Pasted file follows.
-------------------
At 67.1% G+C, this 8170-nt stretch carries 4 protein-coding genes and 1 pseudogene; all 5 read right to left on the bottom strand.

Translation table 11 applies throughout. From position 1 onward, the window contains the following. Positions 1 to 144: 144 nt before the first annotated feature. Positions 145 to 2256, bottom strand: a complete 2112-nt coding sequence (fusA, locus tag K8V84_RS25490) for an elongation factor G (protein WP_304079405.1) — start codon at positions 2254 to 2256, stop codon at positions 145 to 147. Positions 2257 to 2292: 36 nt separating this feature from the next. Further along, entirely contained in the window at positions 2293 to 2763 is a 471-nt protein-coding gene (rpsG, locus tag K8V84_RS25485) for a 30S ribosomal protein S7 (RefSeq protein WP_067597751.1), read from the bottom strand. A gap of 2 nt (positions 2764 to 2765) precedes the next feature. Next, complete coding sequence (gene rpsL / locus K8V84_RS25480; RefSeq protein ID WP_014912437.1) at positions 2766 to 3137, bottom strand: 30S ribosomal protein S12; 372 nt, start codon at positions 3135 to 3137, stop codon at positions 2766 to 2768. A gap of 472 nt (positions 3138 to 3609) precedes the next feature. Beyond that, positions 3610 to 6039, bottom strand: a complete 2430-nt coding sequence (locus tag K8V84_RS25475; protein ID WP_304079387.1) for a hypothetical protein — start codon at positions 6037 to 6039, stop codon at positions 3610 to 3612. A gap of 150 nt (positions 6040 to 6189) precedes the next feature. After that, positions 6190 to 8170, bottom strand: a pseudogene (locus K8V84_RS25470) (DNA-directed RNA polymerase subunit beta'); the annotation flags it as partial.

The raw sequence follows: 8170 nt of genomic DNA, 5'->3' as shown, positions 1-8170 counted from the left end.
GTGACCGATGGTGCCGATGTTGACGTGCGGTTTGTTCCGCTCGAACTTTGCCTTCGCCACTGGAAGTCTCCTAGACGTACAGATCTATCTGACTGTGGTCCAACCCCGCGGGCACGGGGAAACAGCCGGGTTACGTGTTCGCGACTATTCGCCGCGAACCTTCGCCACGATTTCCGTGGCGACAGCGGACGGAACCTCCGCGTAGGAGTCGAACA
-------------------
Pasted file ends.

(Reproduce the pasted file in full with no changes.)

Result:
At 67.1% G+C, this 8170-nt stretch carries 4 protein-coding genes and 1 pseudogene; all 5 read right to left on the bottom strand.

Translation table 11 applies throughout. From position 1 onward, the window contains the following. Positions 1 to 144: 144 nt before the first annotated feature. Positions 145 to 2256, bottom strand: a complete 2112-nt coding sequence (fusA, locus tag K8V84_RS25490) for an elongation factor G (protein WP_304079405.1) — start codon at positions 2254 to 2256, stop codon at positions 145 to 147. Positions 2257 to 2292: 36 nt separating this feature from the next. Further along, entirely contained in the window at positions 2293 to 2763 is a 471-nt protein-coding gene (rpsG, locus tag K8V84_RS25485) for a 30S ribosomal protein S7 (RefSeq protein WP_067597751.1), read from the bottom strand. A gap of 2 nt (positions 2764 to 2765) precedes the next feature. Next, complete coding sequence (gene rpsL / locus K8V84_RS25480; RefSeq protein ID WP_014912437.1) at positions 2766 to 3137, bottom strand: 30S ribosomal protein S12; 372 nt, start codon at positions 3135 to 3137, stop codon at positions 2766 to 2768. A gap of 472 nt (positions 3138 to 3609) precedes the next feature. Beyond that, positions 3610 to 6039, bottom strand: a complete 2430-nt coding sequence (locus tag K8V84_RS25475; protein ID WP_304079387.1) for a hypothetical protein — start codon at positions 6037 to 6039, stop codon at positions 3610 to 3612. A gap of 150 nt (positions 6040 to 6189) precedes the next feature. After that, positions 6190 to 8170, bottom strand: a pseudogene (locus K8V84_RS25470) (DNA-directed RNA polymerase subunit beta'); the annotation flags it as partial.

The raw sequence follows: 8170 nt of genomic DNA, 5'->3' as shown, positions 1-8170 counted from the left end.
GTGACCGATGGTGCCGATGTTGACGTGCGGTTTGTTCCGCTCGAACTTTGCCTTCGCCACTGGAAGTCTCCTAGACGTACAGATCTATCTGACTGTGGTCCAACCCCGCGGGCACGGGGAAACAGCCGGGTTACGTGTTCGCGACTATTCGCCGCGAACCTTCGCCACGATTTCCGTGGCGACAGCGGACGGAACCTCCGCGTAGGAGTCGAACA